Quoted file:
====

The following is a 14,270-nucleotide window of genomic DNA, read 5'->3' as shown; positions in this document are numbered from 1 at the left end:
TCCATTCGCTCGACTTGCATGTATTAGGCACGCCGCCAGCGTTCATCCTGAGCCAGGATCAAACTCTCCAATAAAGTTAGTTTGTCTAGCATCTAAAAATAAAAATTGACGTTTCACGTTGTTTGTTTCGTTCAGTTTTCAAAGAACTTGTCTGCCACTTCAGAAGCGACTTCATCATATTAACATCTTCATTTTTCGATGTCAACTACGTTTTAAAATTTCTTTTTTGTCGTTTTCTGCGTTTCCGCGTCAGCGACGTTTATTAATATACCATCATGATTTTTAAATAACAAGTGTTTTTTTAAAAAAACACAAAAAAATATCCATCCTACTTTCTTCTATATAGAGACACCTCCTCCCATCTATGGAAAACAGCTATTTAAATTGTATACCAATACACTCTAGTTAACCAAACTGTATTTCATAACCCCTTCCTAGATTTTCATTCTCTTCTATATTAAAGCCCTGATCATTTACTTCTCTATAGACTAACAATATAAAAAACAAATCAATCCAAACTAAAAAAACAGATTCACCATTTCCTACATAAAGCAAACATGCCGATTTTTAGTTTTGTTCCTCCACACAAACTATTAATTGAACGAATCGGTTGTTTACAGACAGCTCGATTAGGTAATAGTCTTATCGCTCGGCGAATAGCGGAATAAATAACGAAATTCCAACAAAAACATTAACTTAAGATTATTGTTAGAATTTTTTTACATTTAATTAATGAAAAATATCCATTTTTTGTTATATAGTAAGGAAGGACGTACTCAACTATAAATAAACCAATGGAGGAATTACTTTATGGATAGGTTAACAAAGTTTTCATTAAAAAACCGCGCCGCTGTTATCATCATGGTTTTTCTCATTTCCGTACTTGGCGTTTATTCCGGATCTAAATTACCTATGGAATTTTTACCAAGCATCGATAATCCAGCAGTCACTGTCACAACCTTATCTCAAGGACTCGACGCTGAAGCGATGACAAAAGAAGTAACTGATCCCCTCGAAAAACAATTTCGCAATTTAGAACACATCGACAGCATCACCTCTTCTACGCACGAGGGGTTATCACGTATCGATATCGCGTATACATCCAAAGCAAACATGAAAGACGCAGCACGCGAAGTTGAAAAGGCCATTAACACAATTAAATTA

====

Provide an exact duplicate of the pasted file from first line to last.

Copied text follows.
The following is a 14,270-nucleotide window of genomic DNA, read 5'->3' as shown; positions in this document are numbered from 1 at the left end:
TCCATTCGCTCGACTTGCATGTATTAGGCACGCCGCCAGCGTTCATCCTGAGCCAGGATCAAACTCTCCAATAAAGTTAGTTTGTCTAGCATCTAAAAATAAAAATTGACGTTTCACGTTGTTTGTTTCGTTCAGTTTTCAAAGAACTTGTCTGCCACTTCAGAAGCGACTTCATCATATTAACATCTTCATTTTTCGATGTCAACTACGTTTTAAAATTTCTTTTTTGTCGTTTTCTGCGTTTCCGCGTCAGCGACGTTTATTAATATACCATCATGATTTTTAAATAACAAGTGTTTTTTTAAAAAAACACAAAAAAATATCCATCCTACTTTCTTCTATATAGAGACACCTCCTCCCATCTATGGAAAACAGCTATTTAAATTGTATACCAATACACTCTAGTTAACCAAACTGTATTTCATAACCCCTTCCTAGATTTTCATTCTCTTCTATATTAAAGCCCTGATCATTTACTTCTCTATAGACTAACAATATAAAAAACAAATCAATCCAAACTAAAAAAACAGATTCACCATTTCCTACATAAAGCAAACATGCCGATTTTTAGTTTTGTTCCTCCACACAAACTATTAATTGAACGAATCGGTTGTTTACAGACAGCTCGATTAGGTAATAGTCTTATCGCTCGGCGAATAGCGGAATAAATAACGAAATTCCAACAAAAACATTAACTTAAGATTATTGTTAGAATTTTTTTACATTTAATTAATGAAAAATATCCATTTTTTGTTATATAGTAAGGAAGGACGTACTCAACTATAAATAAACCAATGGAGGAATTACTTTATGGATAGGTTAACAAAGTTTTCATTAAAAAACCGCGCCGCTGTTATCATCATGGTTTTTCTCATTTCCGTACTTGGCGTTTATTCCGGATCTAAATTACCTATGGAATTTTTACCAAGCATCGATAATCCAGCAGTCACTGTCACAACCTTATCTCAAGGACTCGACGCTGAAGCGATGACAAAAGAAGTAACTGATCCCCTCGAAAAACAATTTCGCAATTTAGAACACATCGACAGCATCACCTCTTCTACGCACGAGGGGTTATCACGTATCGATATCGCGTATACATCCAAAGCAAACATGAAAGACGCAGCACGCGAAGTTGAAAAGGCCATTAACACAATTAAATTA